The Journal of African History

Colonial Minds

Mau Maus of the Mind: Making Mau Mau and Remaking Kenya1

John Lonsdalea1

a1 Trinity College, Cambridge

This article explores the imaginative meanings of Mau Mau which white and black protagonists invented out of their fearful ambitions for the future of Kenya. Within the general assumptions of white superiority and the need to destroy Mau Mau savagery, four mutually incompatible European myths can be picked out. Conservatives argued that Mau Mau revealed the latent terror-laden primitivism in all Africans, the Kikuyu especially. This reversion had been stimulated by the dangerous freedoms offered by too liberal a colonialism in the post-war world. The answer must be an unapologetic reimposition of white power. Liberals blamed Mau Mau on the bewildering psychological effects of rapid social change and the collapse of orderly tribal values. Africans must be brought more decisively through the period of transition from tribal conformity to competitive society, to play a full part in a multi-racial future dominated by western culture; this would entail radical economic reforms. Christian fundamentalists saw Mau Mau as collective sin, to be overcome by individual confession and conversion. More has been read into their rehabilitating mission in the detention camps than is warranted, since they had no theology of power. The whites with decisive power were the British military. They saw the emergency as a political war which needed political solutions, for which repression, social improvement and spiritual revival were no substitute. They, and the ‘hard-core’ Mau Mau detainees at Hola camp who thought like them, cleared the way for the peace. This was won not by any of the white constructions of the rising but by Kenyatta's Kikuyu political thought, which inspired yet criminalised Mau Mau.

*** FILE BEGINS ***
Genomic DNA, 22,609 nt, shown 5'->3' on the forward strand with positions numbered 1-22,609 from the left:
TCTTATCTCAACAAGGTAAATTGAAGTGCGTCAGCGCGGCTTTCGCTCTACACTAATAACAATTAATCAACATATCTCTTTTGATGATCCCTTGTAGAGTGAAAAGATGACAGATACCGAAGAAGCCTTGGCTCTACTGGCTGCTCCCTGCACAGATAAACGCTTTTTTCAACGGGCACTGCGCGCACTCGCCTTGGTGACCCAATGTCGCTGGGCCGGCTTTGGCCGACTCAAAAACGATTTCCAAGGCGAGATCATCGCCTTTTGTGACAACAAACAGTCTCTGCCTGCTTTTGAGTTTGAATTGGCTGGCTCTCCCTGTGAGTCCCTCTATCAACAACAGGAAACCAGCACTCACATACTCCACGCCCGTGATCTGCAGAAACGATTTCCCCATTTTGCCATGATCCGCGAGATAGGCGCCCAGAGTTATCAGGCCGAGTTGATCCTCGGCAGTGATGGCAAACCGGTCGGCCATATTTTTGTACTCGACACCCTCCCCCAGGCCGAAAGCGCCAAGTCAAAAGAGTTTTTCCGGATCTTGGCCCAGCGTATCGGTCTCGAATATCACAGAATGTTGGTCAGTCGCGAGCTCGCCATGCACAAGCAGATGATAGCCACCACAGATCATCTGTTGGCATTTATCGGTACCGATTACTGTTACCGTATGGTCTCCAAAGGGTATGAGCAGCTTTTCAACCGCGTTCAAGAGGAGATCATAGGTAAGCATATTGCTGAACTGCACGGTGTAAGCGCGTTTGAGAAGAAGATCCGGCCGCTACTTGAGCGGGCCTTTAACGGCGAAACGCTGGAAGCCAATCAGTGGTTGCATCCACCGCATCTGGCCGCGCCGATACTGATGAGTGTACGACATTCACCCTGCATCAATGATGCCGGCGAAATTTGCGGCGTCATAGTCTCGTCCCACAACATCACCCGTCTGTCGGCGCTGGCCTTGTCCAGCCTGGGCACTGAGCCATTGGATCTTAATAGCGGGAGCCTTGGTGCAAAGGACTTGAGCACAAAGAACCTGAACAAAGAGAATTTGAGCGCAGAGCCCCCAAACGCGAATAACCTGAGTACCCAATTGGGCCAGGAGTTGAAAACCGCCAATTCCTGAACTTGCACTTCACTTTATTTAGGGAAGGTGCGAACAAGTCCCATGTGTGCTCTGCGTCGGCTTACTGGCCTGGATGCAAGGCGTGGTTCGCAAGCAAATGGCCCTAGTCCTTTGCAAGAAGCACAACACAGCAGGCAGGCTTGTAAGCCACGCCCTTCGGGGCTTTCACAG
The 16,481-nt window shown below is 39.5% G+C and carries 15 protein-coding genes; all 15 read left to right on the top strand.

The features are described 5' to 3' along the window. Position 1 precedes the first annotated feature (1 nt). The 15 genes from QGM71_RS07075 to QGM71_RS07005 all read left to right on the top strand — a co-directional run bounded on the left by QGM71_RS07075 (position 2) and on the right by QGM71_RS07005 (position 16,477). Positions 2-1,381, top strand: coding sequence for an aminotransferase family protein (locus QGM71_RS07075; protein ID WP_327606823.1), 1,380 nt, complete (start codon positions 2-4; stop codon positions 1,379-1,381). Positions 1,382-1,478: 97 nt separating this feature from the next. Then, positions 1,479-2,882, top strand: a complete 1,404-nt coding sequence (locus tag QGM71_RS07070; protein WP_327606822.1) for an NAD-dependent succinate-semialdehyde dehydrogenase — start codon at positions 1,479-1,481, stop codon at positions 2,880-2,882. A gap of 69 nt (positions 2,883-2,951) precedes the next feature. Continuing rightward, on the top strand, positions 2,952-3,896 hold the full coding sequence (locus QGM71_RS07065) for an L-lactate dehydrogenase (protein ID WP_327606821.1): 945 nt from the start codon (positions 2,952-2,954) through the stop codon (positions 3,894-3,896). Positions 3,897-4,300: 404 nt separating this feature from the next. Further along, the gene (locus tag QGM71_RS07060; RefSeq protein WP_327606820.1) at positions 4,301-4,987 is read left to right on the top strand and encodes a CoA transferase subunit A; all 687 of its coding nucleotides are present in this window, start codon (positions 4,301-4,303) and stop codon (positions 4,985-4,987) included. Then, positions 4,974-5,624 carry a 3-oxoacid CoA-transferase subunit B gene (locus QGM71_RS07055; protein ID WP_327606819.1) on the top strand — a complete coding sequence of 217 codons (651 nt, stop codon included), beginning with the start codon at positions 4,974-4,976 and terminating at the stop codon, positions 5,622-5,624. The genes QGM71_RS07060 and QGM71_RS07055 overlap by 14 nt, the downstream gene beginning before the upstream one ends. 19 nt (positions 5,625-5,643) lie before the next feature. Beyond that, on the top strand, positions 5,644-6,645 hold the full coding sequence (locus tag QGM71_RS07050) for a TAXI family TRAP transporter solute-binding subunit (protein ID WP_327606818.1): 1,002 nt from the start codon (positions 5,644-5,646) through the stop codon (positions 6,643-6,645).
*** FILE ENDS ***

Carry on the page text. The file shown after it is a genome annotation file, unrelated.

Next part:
1 An earlier version of this essay was read to the Royal Historical Society in December 1989 and will appear in the society's Transactions. Much of my material is derived from a research project on ‘Explaining Mau Mau’ shared with Bruce Berman of Queen's University, Ontario. Some of my ideas are also his, but I have been unable to test on him this particular approach, which is preliminary to our larger work, and cannot ask him to share the blame. The classic study of the Kenya whites’ imaginative construction of Mau Mau is Carl G. Rosberg and John Nottingham, The Myth of ‘Mau Mau’: Nationalism in Kenya (New York and London, 1966); this essay is part of the revision to which this work is now subject with the availability of archival material. Four other colleagues to whom I am also grateful for help in understanding the European constructions of Mau Mau are: Frederick Cooper, ‘Mau Mau and the discourses of decolonization’, J.Afr. Hist., XXIX (1988), 313–20; Dane Kennedy, ‘The political mythology of Mau Mau’, paper presented to the American Historical Association, December 1989; David W. Throup, Economic and Social Origins of Mau Mau (London, 1987); Luise White, ‘Separating the men from the boys: constructions of gender, sexuality and terrorism in central Kenya, 1939–1959’, Int.J.Afr.Hist. Studies, XXIII (1990), 1–27. I also see myself as revising the ‘Euro-African myth’ presented in Robert Buijtenhuijs, Mau Mau Twenty Years After: The Myth and the Survivors (The Hague, 1973), 49–62, which has no consideration of Kikuyu political thought. For this I lean heavily on the unpublished work of Great Kershaw and on Tabitha Kanogo, Squatters and the Roots of Mau Mau (London, 1987). Richard Waller has commented wisely. Finally, I must thank those who were there at the time and who have shared their thoughts over the years, especially: Tom Askwith, Peter Bostock, Dick Cashmore, Thomas Colchester, Terence Gavaghan, Richard Hennings, Harry Hilton, Cyril Hooper, Elspeth Huxley, Frank Loyd, Desmond O'Hagan, Tommy Thompson, and Dick Turnbull. They bear no responsibility for my conclusions, which I hope they will find not too distorted by hindsight.